Deflation's the Real Threat

07/16/2009 11:00 am EST

Focus: MARKETS

Gary Shilling

Columnist, Forbes

Gary Shilling, editor of INSIGHT, says chronically slow growth will keep inflation from rearing its head, but deflation may be with us for some time.

It appears that the recession will extend into early 2010 By then, enough excess house inventories may be absorbed to moderate the downward pressure on prices [and] most of the global financial woes should be at least stabilized.

Nevertheless, a weak recovery is likely to follow, one so tepid and with such high unemployment, you may not know it has arrived. With recession here and abroad likely to persist into 2010, and a slow recovery thereafter, deflation is likely to dominate for the next year or so, just as it has since last fall.

Four forces point in that direction.

First, the earlier collapse in commodity prices is still working its way through the system. [For example,] despite the recent rebound, crude oil prices are way down from $147 per barrel.

[Second,] wholesalers and retailers were caught flat-footed by the sudden nosedive in consumer spending late last year and continue to unload surplus goods by slashing prices. Third, wages are actually being cut for the first time since the 1930s, so wage costs are moderating rapidly.

A final reason to expect deflation in coming quarters in the US is the shortfall of aggregate demand compared to supply. Evidence of excess capacity abounds.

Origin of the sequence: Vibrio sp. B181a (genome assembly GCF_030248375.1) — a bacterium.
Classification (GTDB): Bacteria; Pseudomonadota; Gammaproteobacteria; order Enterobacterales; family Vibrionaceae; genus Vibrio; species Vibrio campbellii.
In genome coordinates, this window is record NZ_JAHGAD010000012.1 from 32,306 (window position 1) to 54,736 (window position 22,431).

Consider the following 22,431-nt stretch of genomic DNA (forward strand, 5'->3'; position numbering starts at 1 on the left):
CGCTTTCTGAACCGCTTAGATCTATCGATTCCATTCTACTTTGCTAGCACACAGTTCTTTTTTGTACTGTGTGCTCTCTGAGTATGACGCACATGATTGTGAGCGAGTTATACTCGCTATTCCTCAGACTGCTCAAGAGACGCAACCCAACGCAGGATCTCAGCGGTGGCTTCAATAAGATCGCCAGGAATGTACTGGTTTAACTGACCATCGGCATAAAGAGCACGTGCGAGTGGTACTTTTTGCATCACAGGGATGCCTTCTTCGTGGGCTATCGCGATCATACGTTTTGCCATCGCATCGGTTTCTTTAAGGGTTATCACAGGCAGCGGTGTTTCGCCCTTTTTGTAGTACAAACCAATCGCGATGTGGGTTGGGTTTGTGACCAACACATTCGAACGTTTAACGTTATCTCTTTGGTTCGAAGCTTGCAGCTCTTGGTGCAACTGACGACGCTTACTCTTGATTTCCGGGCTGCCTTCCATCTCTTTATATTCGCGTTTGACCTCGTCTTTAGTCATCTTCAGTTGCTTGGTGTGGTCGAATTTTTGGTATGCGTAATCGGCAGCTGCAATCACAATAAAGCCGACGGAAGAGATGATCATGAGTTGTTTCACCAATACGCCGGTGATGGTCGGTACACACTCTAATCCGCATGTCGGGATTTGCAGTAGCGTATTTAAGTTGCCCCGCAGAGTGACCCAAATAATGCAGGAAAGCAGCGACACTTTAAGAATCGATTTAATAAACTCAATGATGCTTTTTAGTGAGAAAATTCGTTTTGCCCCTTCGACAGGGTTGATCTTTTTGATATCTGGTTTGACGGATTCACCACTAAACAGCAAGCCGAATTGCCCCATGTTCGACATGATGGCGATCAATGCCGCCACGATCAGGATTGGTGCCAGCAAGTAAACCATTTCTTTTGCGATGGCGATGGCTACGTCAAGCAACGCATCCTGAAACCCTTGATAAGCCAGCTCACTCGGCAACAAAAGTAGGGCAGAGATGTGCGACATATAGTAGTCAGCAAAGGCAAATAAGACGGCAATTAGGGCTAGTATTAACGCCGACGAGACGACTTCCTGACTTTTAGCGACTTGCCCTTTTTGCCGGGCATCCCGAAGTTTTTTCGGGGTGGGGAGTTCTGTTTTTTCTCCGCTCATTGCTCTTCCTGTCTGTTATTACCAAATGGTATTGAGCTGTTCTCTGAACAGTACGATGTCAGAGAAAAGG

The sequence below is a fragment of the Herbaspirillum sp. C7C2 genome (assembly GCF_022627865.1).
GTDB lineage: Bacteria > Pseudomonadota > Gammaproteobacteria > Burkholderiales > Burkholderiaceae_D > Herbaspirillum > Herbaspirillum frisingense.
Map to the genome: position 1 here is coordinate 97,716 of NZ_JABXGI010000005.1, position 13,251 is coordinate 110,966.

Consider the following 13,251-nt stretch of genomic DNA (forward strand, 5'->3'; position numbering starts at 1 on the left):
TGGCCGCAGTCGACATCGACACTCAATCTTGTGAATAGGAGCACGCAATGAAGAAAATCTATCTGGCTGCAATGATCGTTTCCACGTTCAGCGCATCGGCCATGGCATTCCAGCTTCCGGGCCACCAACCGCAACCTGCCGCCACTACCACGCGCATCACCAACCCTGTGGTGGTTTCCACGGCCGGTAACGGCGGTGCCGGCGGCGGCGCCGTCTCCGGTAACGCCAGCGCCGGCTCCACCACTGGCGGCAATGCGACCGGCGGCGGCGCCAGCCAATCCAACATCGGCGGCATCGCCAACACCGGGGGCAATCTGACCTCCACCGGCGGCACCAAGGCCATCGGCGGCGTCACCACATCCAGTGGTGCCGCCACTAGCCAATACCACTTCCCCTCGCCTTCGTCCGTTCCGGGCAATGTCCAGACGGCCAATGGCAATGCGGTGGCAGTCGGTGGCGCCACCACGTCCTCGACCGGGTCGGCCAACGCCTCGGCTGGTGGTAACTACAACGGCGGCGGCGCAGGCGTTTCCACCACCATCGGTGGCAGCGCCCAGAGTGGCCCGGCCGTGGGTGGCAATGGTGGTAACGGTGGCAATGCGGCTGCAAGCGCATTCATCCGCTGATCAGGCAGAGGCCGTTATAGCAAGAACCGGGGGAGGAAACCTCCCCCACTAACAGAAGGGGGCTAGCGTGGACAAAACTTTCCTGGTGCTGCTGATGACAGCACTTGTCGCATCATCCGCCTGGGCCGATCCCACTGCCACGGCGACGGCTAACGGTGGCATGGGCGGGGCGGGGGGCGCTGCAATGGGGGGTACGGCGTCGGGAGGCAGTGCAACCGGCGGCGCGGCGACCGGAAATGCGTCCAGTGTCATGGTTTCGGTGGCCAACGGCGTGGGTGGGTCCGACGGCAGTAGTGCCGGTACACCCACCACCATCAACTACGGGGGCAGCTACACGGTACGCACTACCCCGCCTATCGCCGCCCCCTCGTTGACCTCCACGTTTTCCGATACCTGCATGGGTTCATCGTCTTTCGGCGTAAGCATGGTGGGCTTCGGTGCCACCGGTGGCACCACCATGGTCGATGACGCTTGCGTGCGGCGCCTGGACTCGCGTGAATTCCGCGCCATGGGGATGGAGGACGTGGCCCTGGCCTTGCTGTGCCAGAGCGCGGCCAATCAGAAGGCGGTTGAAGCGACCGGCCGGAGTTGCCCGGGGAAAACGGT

Furthermore, any liquidity created through central banks is tiny compared to what’s being destroyed by the world’s deleveraging financial sectors.

On balance, we look for slower economic growth here and abroad over the next decade. Real US GDP gains may average around 2% per year, a distinct slowing from the 3.6% in the 1982-2000 exuberant years. And with 2% to 3% deflation, nominal GDP might not gain at all.

Furthermore, the years ahead will probably be unsettling, since economic expansions are likely to be shorter and less robust while recessions are deeper and more frequent.

Few agree with our forecast of chronic deflation. They’ve never seen anything but inflation in their lifetimes, so they think that’s the way God made the world. Few can remember much about the 1930s, the last time deflation reigned.

[But] even with the rapid M2 growth of the last three years, our model predicts low inflation in the next three and likely overestimates what the actual numbers will be. Still, we’ll stay with our forecast of deflation for the remainder of this deep recession, and into the weak recovery that probably will follow. We also look for chronic deflation over the next decade or so as global supply remains ample and demand grows slowly.

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